by Greg Akers
In a 1997 viewpoint in the Memphis Flyer, publisher (then as now) Kenneth Neill wrote about the impending decision that the Oilers would play their first two seasons in Memphis. “Look long and hard," Neill wrote, "for some sign that Bud Adams gives a hoot about Memphis. Try to find something that suggests he has even a fuzzy fondness for what goes on in the western part of the state. Try to find anything that suggests that Mr. Adams’ motives in setting up shop in Memphis are anything less than 100 percent Machiavellian.”
Flyer editor Dennis Freeland agreed with the sentiments of those “who think the NFL abused the good faith in Memphis and is about to do so again,” but that wasn’t necessarily the prevailing opinion in town. There was plenty of support for the Oilers at the outset, especially from many in corporate Memphis and the local Sports Authority.
In the Flyer’s June 26, 1997, issue, the week after the Oilers confirmed they’d be playing two seasons in Memphis before moving on to Nashville, there was a full-page ad announcing the arrival of a major new player in the Memphis community. “We’re so happy to be in Memphis,” the ad basically said. It struck just the right note, coming across as grateful for an opportunity and excited for the future in Memphis.
The advertisement in the Flyer was for Barnes & Noble, the national bookseller chain, which was opening two locations in Memphis. The newly dubbed Tennessee Oilers didn’t bother taking out an ad, that week or any other, as a measure of thanksgiving or goodwill in the city. That’s not reflective upon the Flyer’s ad sales, either. The Oilers didn’t advertise anywhere.
The attitude emanating from the franchise was, I’m Bud Adams, we’re the Oilers, here we are love us we don’t have to do anything. The perspective persisted throughout the season in Memphis, as Adams, despite his public promises otherwise, simply would not untie the purse strings and promote his team and try to sell his new city on the venture. The Oilers even selected a local PR firm, Walker & Associates, but never gave them a budget or direction. The extent to which the team had a presence in Memphis at all, other than on game day, was due mostly to Memphian Pepper Rodgers arranging local practice sessions and other events.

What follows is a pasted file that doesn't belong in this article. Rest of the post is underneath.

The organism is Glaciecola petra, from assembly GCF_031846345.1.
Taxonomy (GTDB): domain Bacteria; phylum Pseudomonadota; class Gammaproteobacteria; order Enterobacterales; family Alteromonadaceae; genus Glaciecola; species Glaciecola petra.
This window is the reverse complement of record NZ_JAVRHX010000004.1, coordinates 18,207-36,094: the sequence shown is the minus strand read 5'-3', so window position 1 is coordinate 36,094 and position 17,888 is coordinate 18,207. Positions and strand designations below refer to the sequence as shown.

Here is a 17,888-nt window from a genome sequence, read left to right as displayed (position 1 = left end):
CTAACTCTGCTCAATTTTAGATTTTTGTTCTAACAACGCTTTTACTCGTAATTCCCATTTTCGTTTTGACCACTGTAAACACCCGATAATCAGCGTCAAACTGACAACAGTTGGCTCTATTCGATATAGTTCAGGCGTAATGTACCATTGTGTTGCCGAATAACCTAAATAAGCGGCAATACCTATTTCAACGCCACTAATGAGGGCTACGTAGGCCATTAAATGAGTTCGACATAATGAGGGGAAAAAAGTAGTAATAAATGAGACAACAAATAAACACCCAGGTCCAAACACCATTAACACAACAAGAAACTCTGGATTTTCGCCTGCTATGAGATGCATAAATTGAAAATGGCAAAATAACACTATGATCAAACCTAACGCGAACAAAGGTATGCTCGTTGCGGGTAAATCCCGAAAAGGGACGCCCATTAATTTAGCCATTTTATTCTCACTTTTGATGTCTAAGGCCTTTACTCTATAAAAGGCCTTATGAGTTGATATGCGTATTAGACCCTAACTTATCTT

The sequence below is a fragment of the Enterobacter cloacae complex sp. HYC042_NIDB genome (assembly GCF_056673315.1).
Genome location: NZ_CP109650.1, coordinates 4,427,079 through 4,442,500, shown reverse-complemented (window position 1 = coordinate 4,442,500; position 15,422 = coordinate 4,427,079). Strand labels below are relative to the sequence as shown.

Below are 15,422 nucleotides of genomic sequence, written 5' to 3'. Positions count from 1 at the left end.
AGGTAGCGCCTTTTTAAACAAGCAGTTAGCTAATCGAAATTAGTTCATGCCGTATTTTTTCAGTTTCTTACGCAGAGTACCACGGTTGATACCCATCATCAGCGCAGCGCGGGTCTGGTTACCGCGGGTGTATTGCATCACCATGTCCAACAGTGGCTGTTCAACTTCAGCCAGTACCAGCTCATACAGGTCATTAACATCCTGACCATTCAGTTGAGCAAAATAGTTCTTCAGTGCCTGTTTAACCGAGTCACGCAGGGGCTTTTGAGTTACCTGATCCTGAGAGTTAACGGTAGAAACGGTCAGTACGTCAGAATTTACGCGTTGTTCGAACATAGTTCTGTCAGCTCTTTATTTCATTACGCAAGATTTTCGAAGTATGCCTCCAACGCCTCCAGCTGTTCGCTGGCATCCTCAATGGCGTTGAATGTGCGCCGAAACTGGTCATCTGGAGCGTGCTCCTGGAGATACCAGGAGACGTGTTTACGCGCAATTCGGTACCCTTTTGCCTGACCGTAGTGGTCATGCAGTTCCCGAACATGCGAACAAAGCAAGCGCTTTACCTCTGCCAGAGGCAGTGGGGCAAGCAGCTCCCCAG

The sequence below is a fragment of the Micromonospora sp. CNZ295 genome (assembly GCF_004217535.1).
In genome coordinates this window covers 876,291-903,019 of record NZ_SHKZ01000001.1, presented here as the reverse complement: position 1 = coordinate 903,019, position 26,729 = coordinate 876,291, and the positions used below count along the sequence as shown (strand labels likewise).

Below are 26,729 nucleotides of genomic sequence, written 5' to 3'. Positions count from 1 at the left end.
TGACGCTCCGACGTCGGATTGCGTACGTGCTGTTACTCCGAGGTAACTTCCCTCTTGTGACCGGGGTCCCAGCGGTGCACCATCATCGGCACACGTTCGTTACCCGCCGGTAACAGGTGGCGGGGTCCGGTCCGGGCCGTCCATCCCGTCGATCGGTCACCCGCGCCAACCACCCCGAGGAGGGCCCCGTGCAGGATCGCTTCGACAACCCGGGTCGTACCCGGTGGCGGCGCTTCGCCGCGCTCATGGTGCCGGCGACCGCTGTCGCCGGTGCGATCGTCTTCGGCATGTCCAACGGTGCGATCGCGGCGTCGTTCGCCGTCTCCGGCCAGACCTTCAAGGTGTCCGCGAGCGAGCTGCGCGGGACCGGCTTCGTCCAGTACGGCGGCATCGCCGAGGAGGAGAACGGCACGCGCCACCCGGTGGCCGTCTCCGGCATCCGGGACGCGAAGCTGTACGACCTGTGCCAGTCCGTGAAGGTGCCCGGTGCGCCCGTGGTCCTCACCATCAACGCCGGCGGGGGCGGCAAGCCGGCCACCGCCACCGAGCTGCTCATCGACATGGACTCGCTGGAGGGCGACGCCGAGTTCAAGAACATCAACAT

Comically, outrageously, in the press conference in Memphis announcing that the Oilers would play here, Adams made a mess of it and a fool of himself, referring to Memphis mayor Willie Herenton as “Mayor Harrison.”
Freeland let Adams have it in a column the next week. “Why would an NFL team wanting to win the hearts and minds of Memphis sports fans rush through an introductory press conference/autograph session after months of prolonged negotiations with Houston, Nashville, and Memphis? The event left the impression, once again, that this city is just an afterthought to the Oilers.”
Why did no one go to the event that marked the first NFL regular season home game in the state's history? Economics? More proof that Memphis couldn't support a professional team?
Sports Illustrated weighed in. From the issue of SI following the game: “Though Memphis is the home of the Elvis Presley fly swatter … its inhabitant aren't stupid. They know when they're being used. Oilers owner Bud Adams and his team are here because it's an inexpensive place to play home games until 1999, when Nashville completes construction of a 65,000-seat state-of-the-art stadium. Though they will spend eight weekends in Memphis this fall, the Oilers still train, practice, and reside 210 miles to the east, in Nashville. ‘Memphis?’ running back Eddie George said last week, before making the first plane trip across the state. ‘I went to Graceland once as a kid — real weird. Some pretty ugly rooms. Other than that … .’ Who could blame the Memphis citizenry for being gun-shy about its latest pro team?”
It wasn’t just Memphians who didn’t want to go to the games. Nashville residents, too, weren’t courted by Adams and were simply expected to show up to cheer on their newly gifted team. As many as 15,000 fans from Nashville were projected to come to each game in Memphis. No such sizable contingent ever made the trip.
Freeland, as ever, was on top of matters: “The Oilers are lost in Memphis,” he predicted before the first regular season game was even played. “Unwilling to spend money promoting their team and probably not listening to [Pepper] Rodgers, their Memphis expert, the nomadic NFL team appears willing to let the chips fall as they may this year.”
“Now and forever”
Attendance kept falling far short of expectations and the NFL norm as the weeks piled up. What’s popularly remembered is that Memphis couldn’t support an NFL franchise. People misremember that Adams had to get his team to the well-heeled Nashville city limits to where people could and would support the team. Freeland tried to correct the record, but the real story was already being rewritten.